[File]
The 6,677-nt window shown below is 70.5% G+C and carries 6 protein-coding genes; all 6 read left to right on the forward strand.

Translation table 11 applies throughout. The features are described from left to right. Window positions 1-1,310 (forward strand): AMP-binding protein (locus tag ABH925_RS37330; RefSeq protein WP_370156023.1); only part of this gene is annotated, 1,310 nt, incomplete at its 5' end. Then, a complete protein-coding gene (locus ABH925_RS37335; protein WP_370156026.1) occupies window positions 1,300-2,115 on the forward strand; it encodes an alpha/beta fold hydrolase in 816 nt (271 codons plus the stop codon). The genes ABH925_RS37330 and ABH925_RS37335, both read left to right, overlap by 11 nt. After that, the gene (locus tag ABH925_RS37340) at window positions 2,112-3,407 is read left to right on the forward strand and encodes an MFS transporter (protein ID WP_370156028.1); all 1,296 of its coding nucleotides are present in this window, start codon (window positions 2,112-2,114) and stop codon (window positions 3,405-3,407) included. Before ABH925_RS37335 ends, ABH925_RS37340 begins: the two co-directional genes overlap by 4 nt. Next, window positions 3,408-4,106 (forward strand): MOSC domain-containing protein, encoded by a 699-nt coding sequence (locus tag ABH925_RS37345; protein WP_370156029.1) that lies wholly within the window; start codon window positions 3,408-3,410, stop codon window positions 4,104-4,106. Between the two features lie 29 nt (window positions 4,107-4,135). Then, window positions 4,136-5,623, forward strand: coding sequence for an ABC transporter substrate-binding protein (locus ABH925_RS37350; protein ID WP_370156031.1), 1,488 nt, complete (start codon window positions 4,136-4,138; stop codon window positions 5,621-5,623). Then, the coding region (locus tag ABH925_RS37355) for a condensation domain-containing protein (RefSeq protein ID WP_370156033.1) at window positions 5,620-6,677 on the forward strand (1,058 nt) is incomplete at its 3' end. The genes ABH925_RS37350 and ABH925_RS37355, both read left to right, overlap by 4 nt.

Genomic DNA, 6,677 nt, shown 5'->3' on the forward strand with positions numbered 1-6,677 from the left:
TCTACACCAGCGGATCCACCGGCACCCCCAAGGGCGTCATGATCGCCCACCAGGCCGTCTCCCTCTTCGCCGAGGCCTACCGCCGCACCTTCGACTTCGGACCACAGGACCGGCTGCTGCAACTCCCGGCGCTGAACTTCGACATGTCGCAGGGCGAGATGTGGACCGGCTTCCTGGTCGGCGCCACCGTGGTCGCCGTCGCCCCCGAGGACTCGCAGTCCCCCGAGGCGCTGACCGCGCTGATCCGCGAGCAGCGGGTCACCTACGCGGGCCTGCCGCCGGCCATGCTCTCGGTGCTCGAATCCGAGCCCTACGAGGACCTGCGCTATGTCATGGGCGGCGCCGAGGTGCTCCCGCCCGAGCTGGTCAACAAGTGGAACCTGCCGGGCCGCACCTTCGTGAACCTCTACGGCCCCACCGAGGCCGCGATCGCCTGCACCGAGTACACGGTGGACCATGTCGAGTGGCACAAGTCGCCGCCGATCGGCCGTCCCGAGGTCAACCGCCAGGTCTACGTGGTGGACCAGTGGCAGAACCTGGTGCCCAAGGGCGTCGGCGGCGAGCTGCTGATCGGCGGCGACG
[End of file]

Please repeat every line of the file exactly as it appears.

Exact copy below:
The 6,677-nt window shown below is 70.5% G+C and carries 6 protein-coding genes; all 6 read left to right on the forward strand.

Translation table 11 applies throughout. The features are described from left to right. Window positions 1-1,310 (forward strand): AMP-binding protein (locus tag ABH925_RS37330; RefSeq protein WP_370156023.1); only part of this gene is annotated, 1,310 nt, incomplete at its 5' end. Then, a complete protein-coding gene (locus ABH925_RS37335; protein WP_370156026.1) occupies window positions 1,300-2,115 on the forward strand; it encodes an alpha/beta fold hydrolase in 816 nt (271 codons plus the stop codon). The genes ABH925_RS37330 and ABH925_RS37335, both read left to right, overlap by 11 nt. After that, the gene (locus tag ABH925_RS37340) at window positions 2,112-3,407 is read left to right on the forward strand and encodes an MFS transporter (protein ID WP_370156028.1); all 1,296 of its coding nucleotides are present in this window, start codon (window positions 2,112-2,114) and stop codon (window positions 3,405-3,407) included. Before ABH925_RS37335 ends, ABH925_RS37340 begins: the two co-directional genes overlap by 4 nt. Next, window positions 3,408-4,106 (forward strand): MOSC domain-containing protein, encoded by a 699-nt coding sequence (locus tag ABH925_RS37345; protein WP_370156029.1) that lies wholly within the window; start codon window positions 3,408-3,410, stop codon window positions 4,104-4,106. Between the two features lie 29 nt (window positions 4,107-4,135). Then, window positions 4,136-5,623, forward strand: coding sequence for an ABC transporter substrate-binding protein (locus ABH925_RS37350; protein ID WP_370156031.1), 1,488 nt, complete (start codon window positions 4,136-4,138; stop codon window positions 5,621-5,623). Then, the coding region (locus tag ABH925_RS37355) for a condensation domain-containing protein (RefSeq protein ID WP_370156033.1) at window positions 5,620-6,677 on the forward strand (1,058 nt) is incomplete at its 3' end. The genes ABH925_RS37350 and ABH925_RS37355, both read left to right, overlap by 4 nt.

Genomic DNA, 6,677 nt, shown 5'->3' on the forward strand with positions numbered 1-6,677 from the left:
TCTACACCAGCGGATCCACCGGCACCCCCAAGGGCGTCATGATCGCCCACCAGGCCGTCTCCCTCTTCGCCGAGGCCTACCGCCGCACCTTCGACTTCGGACCACAGGACCGGCTGCTGCAACTCCCGGCGCTGAACTTCGACATGTCGCAGGGCGAGATGTGGACCGGCTTCCTGGTCGGCGCCACCGTGGTCGCCGTCGCCCCCGAGGACTCGCAGTCCCCCGAGGCGCTGACCGCGCTGATCCGCGAGCAGCGGGTCACCTACGCGGGCCTGCCGCCGGCCATGCTCTCGGTGCTCGAATCCGAGCCCTACGAGGACCTGCGCTATGTCATGGGCGGCGCCGAGGTGCTCCCGCCCGAGCTGGTCAACAAGTGGAACCTGCCGGGCCGCACCTTCGTGAACCTCTACGGCCCCACCGAGGCCGCGATCGCCTGCACCGAGTACACGGTGGACCATGTCGAGTGGCACAAGTCGCCGCCGATCGGCCGTCCCGAGGTCAACCGCCAGGTCTACGTGGTGGACCAGTGGCAGAACCTGGTGCCCAAGGGCGTCGGCGGCGAGCTGCTGATCGGCGGCGACG